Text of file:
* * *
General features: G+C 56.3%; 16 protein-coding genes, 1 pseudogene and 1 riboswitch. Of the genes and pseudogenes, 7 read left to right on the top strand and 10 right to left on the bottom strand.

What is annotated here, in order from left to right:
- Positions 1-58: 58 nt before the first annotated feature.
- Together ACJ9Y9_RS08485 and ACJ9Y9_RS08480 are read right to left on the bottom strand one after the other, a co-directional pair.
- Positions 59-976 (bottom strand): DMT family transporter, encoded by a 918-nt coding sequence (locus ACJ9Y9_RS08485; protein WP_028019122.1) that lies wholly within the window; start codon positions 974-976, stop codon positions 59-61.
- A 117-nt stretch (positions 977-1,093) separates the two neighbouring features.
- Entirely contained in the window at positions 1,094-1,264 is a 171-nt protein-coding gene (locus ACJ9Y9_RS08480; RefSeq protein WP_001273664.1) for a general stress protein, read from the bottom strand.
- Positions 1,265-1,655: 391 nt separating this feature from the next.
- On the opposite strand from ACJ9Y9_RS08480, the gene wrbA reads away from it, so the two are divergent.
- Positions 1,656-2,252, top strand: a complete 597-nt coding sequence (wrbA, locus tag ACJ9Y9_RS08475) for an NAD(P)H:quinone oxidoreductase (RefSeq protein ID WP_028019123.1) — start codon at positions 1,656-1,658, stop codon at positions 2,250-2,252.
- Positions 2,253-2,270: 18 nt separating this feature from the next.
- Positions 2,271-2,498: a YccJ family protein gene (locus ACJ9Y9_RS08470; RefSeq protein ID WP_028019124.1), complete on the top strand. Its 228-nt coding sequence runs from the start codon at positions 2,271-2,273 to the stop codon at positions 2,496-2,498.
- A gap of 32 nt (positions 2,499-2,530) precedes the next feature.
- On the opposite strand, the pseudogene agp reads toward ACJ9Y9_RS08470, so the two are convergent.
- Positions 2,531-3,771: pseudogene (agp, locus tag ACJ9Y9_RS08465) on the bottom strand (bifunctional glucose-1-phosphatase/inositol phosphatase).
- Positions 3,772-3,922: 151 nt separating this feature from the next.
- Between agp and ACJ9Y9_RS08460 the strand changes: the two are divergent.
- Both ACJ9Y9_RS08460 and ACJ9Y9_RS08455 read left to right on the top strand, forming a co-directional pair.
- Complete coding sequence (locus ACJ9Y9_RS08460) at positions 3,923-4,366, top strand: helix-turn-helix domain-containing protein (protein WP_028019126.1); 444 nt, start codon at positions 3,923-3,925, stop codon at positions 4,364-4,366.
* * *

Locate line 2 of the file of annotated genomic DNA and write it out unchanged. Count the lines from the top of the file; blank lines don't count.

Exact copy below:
What is annotated here, in order from left to right: